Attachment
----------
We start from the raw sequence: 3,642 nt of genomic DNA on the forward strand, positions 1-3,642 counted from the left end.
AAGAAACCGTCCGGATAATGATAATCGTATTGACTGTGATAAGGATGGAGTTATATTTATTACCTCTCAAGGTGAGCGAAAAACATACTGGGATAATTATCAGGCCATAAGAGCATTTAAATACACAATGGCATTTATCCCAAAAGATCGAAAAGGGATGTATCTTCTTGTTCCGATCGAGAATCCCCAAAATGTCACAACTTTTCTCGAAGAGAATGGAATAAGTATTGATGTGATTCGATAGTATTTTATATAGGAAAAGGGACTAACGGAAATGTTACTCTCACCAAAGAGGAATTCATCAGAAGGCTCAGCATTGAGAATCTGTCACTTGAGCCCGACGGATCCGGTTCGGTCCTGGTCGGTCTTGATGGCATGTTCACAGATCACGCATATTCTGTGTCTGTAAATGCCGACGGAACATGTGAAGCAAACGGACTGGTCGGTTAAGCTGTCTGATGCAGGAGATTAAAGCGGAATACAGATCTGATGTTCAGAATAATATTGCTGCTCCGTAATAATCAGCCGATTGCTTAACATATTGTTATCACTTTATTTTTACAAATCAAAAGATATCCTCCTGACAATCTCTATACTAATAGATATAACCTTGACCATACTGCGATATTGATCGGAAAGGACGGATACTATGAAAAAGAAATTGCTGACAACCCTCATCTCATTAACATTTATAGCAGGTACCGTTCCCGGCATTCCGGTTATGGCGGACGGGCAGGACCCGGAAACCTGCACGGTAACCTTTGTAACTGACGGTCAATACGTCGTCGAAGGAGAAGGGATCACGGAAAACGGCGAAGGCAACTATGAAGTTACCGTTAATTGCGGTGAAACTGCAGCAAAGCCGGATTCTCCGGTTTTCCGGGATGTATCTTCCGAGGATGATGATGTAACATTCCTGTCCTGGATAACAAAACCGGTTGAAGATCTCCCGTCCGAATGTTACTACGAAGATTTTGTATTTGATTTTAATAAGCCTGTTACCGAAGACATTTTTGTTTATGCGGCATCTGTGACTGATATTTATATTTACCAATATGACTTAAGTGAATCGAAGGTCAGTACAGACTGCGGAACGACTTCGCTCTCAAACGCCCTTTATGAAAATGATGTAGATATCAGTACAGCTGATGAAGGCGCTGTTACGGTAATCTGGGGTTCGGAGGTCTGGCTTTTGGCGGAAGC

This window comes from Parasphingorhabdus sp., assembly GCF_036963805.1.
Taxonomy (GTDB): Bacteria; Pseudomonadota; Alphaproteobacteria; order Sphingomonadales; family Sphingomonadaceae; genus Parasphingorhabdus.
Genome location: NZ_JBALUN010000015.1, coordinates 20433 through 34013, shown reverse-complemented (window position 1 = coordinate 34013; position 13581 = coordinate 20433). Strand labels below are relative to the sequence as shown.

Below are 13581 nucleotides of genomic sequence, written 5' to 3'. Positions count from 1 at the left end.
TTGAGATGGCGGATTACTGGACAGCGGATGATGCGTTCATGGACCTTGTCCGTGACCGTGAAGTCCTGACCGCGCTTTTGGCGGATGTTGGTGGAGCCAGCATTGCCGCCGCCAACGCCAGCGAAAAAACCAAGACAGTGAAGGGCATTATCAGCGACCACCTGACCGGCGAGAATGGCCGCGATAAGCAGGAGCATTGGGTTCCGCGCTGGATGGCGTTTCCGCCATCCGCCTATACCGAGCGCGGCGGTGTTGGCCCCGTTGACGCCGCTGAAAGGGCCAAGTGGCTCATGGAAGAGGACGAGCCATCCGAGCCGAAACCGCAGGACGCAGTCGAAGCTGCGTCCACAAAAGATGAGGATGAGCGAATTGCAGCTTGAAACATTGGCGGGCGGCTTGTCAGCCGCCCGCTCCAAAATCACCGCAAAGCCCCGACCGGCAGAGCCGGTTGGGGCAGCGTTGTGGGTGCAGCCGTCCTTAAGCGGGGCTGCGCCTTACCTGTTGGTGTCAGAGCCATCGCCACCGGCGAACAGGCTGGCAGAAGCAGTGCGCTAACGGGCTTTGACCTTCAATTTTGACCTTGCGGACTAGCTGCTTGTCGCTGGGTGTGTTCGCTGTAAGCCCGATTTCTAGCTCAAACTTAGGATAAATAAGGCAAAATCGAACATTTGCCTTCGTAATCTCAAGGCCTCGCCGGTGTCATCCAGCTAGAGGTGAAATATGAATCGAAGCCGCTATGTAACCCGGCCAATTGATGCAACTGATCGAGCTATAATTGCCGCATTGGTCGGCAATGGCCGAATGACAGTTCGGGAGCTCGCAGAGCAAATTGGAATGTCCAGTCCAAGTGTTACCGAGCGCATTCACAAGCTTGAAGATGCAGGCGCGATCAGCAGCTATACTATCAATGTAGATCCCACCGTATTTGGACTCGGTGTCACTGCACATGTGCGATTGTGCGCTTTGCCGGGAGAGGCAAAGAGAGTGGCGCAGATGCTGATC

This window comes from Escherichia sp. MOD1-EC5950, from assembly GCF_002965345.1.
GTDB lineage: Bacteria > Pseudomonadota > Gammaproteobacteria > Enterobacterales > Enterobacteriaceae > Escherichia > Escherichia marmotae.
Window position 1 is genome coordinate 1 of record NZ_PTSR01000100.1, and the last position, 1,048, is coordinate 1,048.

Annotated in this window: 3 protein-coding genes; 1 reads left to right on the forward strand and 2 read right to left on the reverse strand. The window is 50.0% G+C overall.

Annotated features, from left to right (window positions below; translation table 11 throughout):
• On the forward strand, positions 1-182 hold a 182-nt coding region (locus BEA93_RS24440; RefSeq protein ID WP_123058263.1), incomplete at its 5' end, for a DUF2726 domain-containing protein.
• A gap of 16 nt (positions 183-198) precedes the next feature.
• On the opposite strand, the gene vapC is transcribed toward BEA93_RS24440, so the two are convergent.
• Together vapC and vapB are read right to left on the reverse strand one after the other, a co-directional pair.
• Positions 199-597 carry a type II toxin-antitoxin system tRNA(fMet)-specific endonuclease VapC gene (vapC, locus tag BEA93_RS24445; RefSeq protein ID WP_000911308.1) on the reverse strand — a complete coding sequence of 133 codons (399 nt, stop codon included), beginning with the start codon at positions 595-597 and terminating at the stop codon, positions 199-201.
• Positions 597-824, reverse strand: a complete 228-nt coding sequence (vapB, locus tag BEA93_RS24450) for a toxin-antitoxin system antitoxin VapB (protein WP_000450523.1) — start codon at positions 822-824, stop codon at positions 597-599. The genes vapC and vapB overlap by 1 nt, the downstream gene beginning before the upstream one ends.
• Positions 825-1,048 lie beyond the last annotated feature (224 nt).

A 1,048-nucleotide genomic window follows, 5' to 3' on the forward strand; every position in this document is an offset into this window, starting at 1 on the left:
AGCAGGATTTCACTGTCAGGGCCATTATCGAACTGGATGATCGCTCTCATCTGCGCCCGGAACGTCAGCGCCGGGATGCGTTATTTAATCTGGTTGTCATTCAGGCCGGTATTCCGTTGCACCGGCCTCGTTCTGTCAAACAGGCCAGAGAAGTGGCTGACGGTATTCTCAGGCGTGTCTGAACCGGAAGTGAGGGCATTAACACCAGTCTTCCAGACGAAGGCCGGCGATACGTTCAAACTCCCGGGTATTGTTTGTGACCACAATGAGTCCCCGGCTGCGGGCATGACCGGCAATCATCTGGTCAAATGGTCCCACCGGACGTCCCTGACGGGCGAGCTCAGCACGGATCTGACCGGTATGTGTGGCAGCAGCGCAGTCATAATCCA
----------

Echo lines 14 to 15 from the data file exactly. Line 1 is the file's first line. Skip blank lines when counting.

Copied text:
• A gap of 16 nt (positions 183-198) precedes the next feature.
• On the opposite strand, the gene vapC is transcribed toward BEA93_RS24440, so the two are convergent.